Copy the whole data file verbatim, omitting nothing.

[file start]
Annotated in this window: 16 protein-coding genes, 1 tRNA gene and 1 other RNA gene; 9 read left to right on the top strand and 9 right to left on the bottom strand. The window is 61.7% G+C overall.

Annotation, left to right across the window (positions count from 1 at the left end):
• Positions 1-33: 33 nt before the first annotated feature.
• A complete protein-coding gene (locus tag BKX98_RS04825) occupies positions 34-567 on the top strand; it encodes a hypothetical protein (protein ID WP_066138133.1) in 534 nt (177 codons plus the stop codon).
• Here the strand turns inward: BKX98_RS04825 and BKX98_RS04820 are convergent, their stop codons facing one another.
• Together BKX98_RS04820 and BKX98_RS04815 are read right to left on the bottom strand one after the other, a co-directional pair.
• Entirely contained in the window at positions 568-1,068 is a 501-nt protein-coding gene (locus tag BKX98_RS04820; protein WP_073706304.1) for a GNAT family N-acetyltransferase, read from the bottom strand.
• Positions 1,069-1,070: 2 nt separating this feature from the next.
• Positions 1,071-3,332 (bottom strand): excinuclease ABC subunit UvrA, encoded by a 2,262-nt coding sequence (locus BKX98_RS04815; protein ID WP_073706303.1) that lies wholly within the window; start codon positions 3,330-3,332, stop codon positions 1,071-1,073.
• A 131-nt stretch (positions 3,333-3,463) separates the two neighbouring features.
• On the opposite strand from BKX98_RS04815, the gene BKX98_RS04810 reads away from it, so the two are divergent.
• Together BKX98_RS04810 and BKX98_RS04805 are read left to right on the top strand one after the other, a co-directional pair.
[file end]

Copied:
Annotated in this window: 16 protein-coding genes, 1 tRNA gene and 1 other RNA gene; 9 read left to right on the top strand and 9 right to left on the bottom strand. The window is 61.7% G+C overall.

Annotation, left to right across the window (positions count from 1 at the left end):
• Positions 1-33: 33 nt before the first annotated feature.
• A complete protein-coding gene (locus tag BKX98_RS04825) occupies positions 34-567 on the top strand; it encodes a hypothetical protein (protein ID WP_066138133.1) in 534 nt (177 codons plus the stop codon).
• Here the strand turns inward: BKX98_RS04825 and BKX98_RS04820 are convergent, their stop codons facing one another.
• Together BKX98_RS04820 and BKX98_RS04815 are read right to left on the bottom strand one after the other, a co-directional pair.
• Entirely contained in the window at positions 568-1,068 is a 501-nt protein-coding gene (locus tag BKX98_RS04820; protein WP_073706304.1) for a GNAT family N-acetyltransferase, read from the bottom strand.
• Positions 1,069-1,070: 2 nt separating this feature from the next.
• Positions 1,071-3,332 (bottom strand): excinuclease ABC subunit UvrA, encoded by a 2,262-nt coding sequence (locus BKX98_RS04815; protein ID WP_073706303.1) that lies wholly within the window; start codon positions 3,330-3,332, stop codon positions 1,071-1,073.
• A 131-nt stretch (positions 3,333-3,463) separates the two neighbouring features.
• On the opposite strand from BKX98_RS04815, the gene BKX98_RS04810 reads away from it, so the two are divergent.
• Together BKX98_RS04810 and BKX98_RS04805 are read left to right on the top strand one after the other, a co-directional pair.